Section 2919.25 of the Ohio Revised Code reads in relevant part:
(A) No person shall knowingly cause or attempt to cause physical harm to a family or household member.
(B) No person shall recklessly cause serious physical harm to a family or household member.
(C) No person, by threat of force, shall knowingly cause a family or household member to believe that the offender will cause imminent physical harm to the family or household member.
Domestic violence can be charged as either a misdemeanor or a felony of varying degrees, depending on the nature and outcome of a particular incident, whether the offender has previous convictions for domestic violence (or similar crimes) and whether the offender knew the victim was pregnant. Domestic violence charges can be accompanied by additional charges, including felony firearm possession and/or resisting arrest. If you are convicted of domestic violence and knew the victim was pregnant, there is a mandatory term of incarceration.
Threatening Domestic Violence
Threatening to cause harm to a family member or household member, even if you do not physically assault the person, can still result in a fourth-degree misdemeanor. If you are found guilty, you may face jail time as well as a discretionary fine. Charges and penalties are more severe if you have prior convictions for domestic violence or if you knew the victim was pregnant.
Definition of a Household or Family Member
To be charged with domestic violence, the victim must be a family or household member, which is defined by Ohio statute as:
● a spouse, former spouse, or a romantic partner with whom the offender has resided in the last five years
● the offender’s parent or foster parent
● a child of the offender
● an extended family member of the offender
● a parent or child of the offender’s spouse, former spouse, or romantic partner
● an extended family member of the offender’s spouse, former spouse, or romantic partner
The other parent of any child or alleged child of the offender is also considered a family member under Ohio law, whether or not she or he lives with or ever has lived with the offender.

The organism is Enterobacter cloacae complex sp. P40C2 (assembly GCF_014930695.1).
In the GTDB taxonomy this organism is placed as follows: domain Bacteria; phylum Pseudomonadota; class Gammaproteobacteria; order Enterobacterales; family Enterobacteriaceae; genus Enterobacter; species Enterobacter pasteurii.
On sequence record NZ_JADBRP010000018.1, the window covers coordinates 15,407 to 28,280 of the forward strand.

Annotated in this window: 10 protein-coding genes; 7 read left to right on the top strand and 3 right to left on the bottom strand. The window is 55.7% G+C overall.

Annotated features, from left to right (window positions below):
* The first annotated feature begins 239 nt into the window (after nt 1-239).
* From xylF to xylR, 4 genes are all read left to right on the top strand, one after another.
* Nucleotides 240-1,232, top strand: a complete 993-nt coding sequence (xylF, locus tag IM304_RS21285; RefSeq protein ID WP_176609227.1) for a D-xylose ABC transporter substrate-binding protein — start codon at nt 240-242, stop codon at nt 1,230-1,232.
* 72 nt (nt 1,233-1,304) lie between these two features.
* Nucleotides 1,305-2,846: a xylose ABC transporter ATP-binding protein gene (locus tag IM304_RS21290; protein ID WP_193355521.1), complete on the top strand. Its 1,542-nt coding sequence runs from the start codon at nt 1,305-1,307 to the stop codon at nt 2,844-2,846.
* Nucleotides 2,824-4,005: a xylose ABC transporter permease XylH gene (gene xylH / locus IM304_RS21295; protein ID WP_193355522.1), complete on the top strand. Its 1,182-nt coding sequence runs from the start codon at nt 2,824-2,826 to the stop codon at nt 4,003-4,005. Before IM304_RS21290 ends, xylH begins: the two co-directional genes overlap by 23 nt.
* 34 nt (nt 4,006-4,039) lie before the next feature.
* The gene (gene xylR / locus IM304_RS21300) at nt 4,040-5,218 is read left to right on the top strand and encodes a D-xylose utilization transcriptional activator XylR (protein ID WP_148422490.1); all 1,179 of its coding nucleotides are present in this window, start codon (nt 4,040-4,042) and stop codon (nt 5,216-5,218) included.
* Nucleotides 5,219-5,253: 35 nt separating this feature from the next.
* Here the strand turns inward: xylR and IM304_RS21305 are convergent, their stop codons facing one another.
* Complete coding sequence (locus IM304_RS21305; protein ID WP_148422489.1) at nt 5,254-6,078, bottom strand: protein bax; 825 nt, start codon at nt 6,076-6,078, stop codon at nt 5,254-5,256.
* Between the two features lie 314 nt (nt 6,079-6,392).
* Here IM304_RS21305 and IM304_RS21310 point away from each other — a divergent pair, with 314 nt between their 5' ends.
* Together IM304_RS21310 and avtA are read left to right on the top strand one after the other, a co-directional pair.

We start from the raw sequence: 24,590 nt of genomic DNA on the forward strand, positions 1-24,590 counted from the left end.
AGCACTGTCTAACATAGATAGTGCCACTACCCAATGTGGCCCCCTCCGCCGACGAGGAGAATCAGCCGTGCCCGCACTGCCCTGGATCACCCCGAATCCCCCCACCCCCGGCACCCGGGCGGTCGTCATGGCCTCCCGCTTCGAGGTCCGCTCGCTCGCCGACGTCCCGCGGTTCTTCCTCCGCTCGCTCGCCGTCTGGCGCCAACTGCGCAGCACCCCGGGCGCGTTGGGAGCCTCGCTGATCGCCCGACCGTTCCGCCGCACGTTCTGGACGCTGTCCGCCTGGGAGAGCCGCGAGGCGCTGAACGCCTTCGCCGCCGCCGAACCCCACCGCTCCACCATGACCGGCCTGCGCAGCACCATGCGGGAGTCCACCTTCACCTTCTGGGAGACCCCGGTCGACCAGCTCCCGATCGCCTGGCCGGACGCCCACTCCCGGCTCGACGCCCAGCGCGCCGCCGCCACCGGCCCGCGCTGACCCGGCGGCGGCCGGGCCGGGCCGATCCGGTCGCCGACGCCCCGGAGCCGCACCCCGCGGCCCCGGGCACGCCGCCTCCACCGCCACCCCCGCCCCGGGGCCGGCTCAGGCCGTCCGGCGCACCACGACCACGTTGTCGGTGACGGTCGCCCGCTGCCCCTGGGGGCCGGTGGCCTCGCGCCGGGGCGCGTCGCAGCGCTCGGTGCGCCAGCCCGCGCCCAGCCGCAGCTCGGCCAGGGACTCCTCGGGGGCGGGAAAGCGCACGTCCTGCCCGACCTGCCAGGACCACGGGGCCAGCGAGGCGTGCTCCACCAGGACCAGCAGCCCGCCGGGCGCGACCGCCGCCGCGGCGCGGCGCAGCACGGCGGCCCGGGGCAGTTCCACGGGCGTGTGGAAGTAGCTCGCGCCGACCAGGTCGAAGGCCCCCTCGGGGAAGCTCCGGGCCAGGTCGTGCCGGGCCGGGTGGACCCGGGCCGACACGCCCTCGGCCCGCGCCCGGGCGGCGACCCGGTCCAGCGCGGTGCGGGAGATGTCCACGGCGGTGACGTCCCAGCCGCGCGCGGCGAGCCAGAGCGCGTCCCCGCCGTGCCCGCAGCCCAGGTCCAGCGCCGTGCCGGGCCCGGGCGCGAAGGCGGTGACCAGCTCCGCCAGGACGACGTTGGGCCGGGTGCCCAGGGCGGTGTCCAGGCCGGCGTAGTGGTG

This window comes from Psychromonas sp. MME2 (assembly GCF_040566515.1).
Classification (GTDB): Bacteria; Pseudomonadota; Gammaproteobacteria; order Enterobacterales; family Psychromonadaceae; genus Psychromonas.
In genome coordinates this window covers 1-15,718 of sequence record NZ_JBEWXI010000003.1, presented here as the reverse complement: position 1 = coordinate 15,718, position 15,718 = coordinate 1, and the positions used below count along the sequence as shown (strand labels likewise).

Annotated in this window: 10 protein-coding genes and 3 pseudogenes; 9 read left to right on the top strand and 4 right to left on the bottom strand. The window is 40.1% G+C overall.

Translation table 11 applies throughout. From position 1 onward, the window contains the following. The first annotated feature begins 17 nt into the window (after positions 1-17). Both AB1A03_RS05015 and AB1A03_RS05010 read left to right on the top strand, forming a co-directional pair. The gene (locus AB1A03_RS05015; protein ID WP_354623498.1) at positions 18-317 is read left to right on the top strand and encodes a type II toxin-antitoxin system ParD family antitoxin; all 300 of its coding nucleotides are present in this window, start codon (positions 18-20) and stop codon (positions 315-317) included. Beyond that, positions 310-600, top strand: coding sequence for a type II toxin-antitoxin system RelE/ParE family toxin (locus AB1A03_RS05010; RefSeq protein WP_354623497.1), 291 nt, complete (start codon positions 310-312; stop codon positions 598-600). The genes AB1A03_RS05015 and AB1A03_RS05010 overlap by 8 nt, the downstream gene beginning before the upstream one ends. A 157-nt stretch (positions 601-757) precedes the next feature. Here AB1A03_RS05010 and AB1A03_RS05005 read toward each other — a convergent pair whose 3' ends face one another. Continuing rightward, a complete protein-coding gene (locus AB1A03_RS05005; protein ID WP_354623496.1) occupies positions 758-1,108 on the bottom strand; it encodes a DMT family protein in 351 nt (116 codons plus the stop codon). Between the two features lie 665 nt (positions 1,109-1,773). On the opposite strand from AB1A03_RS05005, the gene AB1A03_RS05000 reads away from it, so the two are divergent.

Domestic Violence Penalties in Ohio
Depending on the nature of a particular incident and if the offender has previous convictions for domestic violence (or similar crimes) and whether the offender knew the victim was pregnant, a person convicted of domestic violence faces the following range of penalties:
● for 1st-degree misdemeanor, up to six months in jail and/or a fine up to $1,000
● for 2nd-degree misdemeanor, up to 90 days in jail and/or a fine up to $750
● for 3rd-degree misdemeanor, up to 60 days in jail and/or a fine up to $500
● for 4th-degree misdemeanor, up to 30 days in jail and/or a fine up to $250
● for 5th-degree felony, six to twelve months in prison and a fine up to $2,500
● for 4th-degree felony, six to eighteen months in prison and a fine up to $5,000
● for 3rd-degree felony, nine months to three years in prison and a fine up to $10,000
If the offender knew that the victim was pregnant, the court requires a minimum sentence of six months to one year in prison. The length of the sentence depends on whether domestic violence was threatened or if actual harm was caused, and whether the victim’s unborn child was harmed.
In addition to jail time and a discretionary fine, someone convicted of domestic violence in Ohio may also be required to pay restitution. Restitution is a court-ordered payment to cover costs that the victim may have incurred as a result of the domestic violence, such as medical treatment, counseling, or replacing and repairing damaged property.
Domestic Violence is a Serious Crime
Even a misdemeanor conviction for domestic violence becomes part of your permanent record and will prevent you from purchasing or possessing a firearm. A conviction for domestic violence will have many other collateral penalties that can have an adverse impact on many aspects of your life, including your job.
If you have been charged with domestic violence in Ohio, resisting arrest, or other criminal charges, having an attorney to help you navigate the court system is crucial. An experienced criminal defense attorney will help determine whether you have any defenses to the charge(s) and thoroughly discuss your options. Should you decide to go to trial, a criminal defense attorney is an absolute necessity. For more information and a free consultation, please contact Jeff Hastings, experienced Cleveland Criminal Defense Attorney.